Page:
5. Specialty food market. golden belly allows giveaways to send iconic dishes from local restaurants to friends who have moved. Know the recipient on your list is missing a Chicago pizza? Gifts can remind loved ones of home.
  6. Donation of first party products. Those who wish to directly support restaurants can order from restaurant websites. the MahZeDahr Bakery New York City has probably the finest website and giveaway items online. Recipients will feel the indulgence and care of the gift thanks to the beautiful packaging that encourages the “unboxing” of instagram videos and photos. Graeter’s made their amazing ice cream available online for nationwide shipping. These companies have invested in their proprietary online ordering experiences, creating websites that rival online retailing.
  7. Delivery platforms. Don’t know what your recipient likes? DoorDash, GrubHub and Uber Eats all of them sell gift cards that can be redeemed for delivery from any restaurant on the platform.
  8. Specialty wine. Rules relaxed during the pandemic for restaurants selling off-premises alcohol. Many states have extended relaxed laws to allow restaurants to deliver alcohol or offer it for pickup. DTSA Playground offers an oenoclub in which amateurs can buy wine selections made by its sommelier. Using the Toast interface, freebies can reserve a hard-to-find 4-pack of wines for pickup.
  9. Online cooking class. cozy meal offers cooking classes with qualified chefs in the comfort of your own home. Throw a virtual holiday party for homework colleagues or send a class to the toughest home cook on your list to start cooking.

All these sites present concepts of Offer the digital restaurant:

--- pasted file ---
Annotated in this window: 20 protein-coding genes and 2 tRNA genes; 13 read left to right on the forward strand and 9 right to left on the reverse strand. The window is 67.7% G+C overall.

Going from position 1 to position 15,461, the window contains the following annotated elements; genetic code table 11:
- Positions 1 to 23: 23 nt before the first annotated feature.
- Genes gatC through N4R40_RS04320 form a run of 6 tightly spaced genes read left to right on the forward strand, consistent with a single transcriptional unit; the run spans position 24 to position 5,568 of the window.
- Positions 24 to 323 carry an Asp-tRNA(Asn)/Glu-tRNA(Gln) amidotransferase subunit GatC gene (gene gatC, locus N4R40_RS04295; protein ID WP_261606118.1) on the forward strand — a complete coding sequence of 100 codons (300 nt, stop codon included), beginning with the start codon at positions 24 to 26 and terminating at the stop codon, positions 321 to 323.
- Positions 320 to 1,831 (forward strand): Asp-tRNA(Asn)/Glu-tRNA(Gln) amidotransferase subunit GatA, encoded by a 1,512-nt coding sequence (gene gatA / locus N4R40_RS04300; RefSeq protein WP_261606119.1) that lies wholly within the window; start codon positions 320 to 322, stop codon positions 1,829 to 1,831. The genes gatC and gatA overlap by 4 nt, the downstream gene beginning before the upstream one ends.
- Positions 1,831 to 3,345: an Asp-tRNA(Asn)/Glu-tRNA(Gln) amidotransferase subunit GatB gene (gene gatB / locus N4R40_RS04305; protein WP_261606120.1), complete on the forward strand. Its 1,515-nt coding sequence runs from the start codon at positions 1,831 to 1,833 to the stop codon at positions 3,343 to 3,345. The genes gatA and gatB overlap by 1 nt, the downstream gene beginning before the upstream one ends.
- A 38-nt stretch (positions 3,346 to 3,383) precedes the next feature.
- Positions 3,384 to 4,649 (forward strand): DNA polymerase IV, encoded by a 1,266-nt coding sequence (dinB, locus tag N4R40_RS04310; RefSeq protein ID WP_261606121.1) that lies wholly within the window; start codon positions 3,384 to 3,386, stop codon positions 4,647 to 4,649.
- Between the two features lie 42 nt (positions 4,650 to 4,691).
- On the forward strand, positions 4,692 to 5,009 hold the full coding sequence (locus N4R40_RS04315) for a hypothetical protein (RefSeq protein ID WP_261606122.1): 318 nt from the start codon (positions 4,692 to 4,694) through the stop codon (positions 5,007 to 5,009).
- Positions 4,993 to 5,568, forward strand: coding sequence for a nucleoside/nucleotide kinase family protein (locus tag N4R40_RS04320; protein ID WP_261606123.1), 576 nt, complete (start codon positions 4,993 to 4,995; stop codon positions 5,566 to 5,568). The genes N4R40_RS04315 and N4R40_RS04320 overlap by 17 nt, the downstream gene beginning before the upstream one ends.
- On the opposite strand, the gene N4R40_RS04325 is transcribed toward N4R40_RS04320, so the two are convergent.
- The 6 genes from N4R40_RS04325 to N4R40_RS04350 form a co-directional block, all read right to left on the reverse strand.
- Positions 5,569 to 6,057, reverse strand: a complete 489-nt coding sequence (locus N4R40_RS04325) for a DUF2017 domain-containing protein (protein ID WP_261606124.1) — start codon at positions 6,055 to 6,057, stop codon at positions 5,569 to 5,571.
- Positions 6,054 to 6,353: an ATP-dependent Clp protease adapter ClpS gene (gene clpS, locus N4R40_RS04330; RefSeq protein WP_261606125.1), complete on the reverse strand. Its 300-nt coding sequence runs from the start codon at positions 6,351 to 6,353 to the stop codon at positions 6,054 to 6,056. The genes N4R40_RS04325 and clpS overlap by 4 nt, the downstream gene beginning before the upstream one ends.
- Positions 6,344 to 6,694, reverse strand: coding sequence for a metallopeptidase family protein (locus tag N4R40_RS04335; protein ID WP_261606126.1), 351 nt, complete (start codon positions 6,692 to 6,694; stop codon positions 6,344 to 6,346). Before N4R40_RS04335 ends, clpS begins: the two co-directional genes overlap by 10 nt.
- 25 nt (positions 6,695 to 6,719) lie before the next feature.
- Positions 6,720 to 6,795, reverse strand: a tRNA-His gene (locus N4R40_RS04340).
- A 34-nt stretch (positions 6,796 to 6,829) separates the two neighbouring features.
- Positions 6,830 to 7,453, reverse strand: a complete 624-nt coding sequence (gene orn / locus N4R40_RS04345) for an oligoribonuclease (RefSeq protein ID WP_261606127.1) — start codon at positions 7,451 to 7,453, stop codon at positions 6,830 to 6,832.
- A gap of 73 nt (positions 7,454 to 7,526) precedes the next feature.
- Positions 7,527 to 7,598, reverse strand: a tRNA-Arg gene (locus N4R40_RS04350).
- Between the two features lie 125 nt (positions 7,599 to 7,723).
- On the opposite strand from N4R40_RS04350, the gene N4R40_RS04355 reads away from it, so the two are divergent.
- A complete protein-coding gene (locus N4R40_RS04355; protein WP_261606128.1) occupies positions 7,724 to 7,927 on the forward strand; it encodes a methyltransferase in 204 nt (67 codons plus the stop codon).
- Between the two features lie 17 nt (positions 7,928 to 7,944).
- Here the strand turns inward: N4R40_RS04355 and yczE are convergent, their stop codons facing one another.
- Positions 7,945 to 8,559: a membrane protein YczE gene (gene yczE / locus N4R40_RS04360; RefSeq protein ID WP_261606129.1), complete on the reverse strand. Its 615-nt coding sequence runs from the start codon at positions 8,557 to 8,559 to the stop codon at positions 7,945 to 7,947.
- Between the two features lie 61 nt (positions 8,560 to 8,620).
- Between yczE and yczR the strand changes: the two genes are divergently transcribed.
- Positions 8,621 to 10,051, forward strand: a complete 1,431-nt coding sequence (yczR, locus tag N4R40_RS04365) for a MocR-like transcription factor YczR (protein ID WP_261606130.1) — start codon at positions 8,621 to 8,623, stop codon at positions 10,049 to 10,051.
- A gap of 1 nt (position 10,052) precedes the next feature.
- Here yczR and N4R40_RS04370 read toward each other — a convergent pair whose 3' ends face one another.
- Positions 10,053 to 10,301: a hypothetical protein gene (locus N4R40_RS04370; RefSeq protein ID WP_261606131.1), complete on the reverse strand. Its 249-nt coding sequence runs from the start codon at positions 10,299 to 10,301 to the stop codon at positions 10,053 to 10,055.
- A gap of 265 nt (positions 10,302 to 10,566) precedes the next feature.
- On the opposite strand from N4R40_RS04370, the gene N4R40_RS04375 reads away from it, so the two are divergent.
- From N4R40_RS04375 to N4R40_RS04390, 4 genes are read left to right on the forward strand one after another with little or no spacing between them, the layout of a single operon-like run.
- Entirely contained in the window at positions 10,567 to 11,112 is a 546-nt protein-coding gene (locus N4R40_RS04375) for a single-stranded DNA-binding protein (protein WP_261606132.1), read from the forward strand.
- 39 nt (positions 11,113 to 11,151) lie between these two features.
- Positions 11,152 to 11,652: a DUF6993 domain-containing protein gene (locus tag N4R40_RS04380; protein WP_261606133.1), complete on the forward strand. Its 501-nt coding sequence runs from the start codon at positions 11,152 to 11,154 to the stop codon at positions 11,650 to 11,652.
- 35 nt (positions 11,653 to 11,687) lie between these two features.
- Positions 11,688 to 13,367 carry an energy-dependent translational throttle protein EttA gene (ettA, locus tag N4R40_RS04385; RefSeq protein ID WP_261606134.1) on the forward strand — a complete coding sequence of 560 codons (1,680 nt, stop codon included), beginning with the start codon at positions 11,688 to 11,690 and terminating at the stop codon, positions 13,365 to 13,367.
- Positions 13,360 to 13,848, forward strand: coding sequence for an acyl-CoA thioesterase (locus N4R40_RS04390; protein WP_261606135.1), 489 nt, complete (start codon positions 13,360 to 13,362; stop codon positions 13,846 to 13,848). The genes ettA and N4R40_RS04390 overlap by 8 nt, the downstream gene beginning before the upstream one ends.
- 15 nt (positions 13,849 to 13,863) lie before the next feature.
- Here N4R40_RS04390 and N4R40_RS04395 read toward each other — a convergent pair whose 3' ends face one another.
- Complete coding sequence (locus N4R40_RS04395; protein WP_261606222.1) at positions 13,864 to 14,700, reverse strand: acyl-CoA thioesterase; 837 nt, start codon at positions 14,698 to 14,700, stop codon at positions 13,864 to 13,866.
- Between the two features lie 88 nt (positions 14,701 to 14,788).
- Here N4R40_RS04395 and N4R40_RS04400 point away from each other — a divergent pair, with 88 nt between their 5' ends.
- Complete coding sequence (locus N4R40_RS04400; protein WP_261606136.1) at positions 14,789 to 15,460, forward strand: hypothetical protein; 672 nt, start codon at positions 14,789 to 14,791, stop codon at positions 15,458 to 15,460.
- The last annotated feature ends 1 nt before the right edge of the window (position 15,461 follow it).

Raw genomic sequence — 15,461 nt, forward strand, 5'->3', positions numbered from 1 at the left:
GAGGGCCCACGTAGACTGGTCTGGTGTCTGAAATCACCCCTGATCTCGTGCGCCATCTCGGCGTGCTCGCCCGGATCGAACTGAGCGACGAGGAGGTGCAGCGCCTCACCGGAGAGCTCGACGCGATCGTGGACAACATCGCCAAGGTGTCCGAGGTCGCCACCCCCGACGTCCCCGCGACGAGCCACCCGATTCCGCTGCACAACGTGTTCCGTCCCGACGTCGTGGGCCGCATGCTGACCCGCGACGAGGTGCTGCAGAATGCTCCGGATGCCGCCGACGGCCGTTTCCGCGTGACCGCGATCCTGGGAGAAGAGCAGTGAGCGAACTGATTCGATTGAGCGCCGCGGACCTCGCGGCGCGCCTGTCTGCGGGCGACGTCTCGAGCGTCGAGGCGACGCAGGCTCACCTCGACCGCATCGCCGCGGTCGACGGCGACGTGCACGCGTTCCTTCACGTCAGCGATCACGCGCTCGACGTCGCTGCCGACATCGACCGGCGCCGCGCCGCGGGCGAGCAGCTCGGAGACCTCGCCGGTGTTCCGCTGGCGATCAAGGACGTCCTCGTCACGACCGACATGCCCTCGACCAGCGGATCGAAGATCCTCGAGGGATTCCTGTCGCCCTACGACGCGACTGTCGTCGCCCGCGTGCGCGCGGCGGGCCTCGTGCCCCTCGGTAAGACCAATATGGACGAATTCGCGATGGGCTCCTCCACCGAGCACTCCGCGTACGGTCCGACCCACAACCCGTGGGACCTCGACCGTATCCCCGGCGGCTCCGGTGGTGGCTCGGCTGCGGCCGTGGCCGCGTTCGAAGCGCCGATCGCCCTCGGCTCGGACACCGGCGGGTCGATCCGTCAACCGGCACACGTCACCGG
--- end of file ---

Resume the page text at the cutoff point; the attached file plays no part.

• Focus on experiences rather than possessions
  • The value of convenience
  • Blurring the lines between grocery store, restaurant and online shopping
  • Using food to share identity
  • Increase restaurant sales with new products that extend beyond the four walls
  • Third-party marketplaces making life easier for consumers
  • SaaS tools to enable all restaurants, large and small, to participate in the opportunities offered by technology
  • Frictionless trading

The digitization of the restaurant industry has made it easier for donors to support local restaurants and focus on giving. It’s the thought that counts, and all of these websites help donors be more thoughtful with less effort. Restaurants can grow their bottom line by offering what their fans want – the ability to send a thoughtful gift while the pros take care of the product and logistics. We look forward to 2022, when we expect even more restaurants to offer their products and services as gifts online.

Authors biography

Meredith Sandland and Carl Orsbourn are co-authors of “Offering the digital restaurant: your roadmap for the future of food. “After each spending over 20 years in corporate strategy and retail food, Meredith and Carl each concluded that food in America was changing. They quit their corporate jobs in search of innovations that would transform the restaurant industry. Ghost kitchens, virtual brands, digital marketing, the concert economy and lean operations are at the heart of the future they envision. , visit or email [email protected].